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Topic: Can arduino adc take negative voltage or not? (Read 528 times) previous topic - next topic

yaantey

The datasheet mention 0 to 5V. So does that mean the ADC cannot take negative voltage. And that the max amplitude of the analog wave should be 5V and min amplitude should be 0V?

Thanks

Graynomad

#1
Jan 31, 2012, 02:32 pm Last Edit: Jan 31, 2012, 10:51 pm by Graynomad Reason: 1
That's about the size of it. You can go just a little under/over but only about .5v IIRC.

______
Rob
Rob Gray aka the GRAYnomad www.robgray.com

MarkT

No it can't.  The chip is a standard CMOS process, if you go more than about 0.5 beyond the supplies you can cause latch-up(*), burn out the protection diodes, generally bad things happen.

If you want to protect the inputs one method is to add schottky diodes to the supply rails to prevent the line going more than about 0.4V out of range (effectively you bypass the on-chip protection diodes completely).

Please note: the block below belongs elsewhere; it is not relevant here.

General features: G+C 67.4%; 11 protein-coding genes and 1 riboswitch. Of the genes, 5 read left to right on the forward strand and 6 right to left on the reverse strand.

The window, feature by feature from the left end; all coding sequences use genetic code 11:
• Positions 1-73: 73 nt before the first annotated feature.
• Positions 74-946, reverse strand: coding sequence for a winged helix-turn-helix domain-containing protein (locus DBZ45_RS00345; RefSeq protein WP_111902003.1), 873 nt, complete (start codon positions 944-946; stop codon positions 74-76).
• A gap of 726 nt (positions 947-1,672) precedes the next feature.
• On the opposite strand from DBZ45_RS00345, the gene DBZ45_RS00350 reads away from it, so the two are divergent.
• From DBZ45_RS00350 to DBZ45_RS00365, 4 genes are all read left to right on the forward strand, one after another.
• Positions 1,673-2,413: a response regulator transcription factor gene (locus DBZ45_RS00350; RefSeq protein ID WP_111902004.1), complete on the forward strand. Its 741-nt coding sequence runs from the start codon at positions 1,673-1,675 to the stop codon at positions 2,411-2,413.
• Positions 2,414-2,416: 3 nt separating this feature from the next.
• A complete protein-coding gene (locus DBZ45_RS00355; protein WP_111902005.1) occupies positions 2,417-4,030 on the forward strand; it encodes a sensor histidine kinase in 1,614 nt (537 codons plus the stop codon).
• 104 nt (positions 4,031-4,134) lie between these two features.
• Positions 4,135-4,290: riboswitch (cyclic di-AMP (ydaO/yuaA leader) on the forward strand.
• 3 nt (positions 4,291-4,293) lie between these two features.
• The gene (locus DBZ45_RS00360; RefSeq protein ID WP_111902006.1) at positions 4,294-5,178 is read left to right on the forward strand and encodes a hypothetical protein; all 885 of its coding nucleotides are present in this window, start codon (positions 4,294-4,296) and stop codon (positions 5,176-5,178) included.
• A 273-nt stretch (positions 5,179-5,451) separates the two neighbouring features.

(*) latch up is a CMOS-only failure mode where the chip sudden starts conducting large currents and overheats.  Too much current through the internal protection diodes can trigger this I think.  Only cure is remove supply.

http://en.wikipedia.org/wiki/Latchup
[ I won't respond to messages, use the forum please ]

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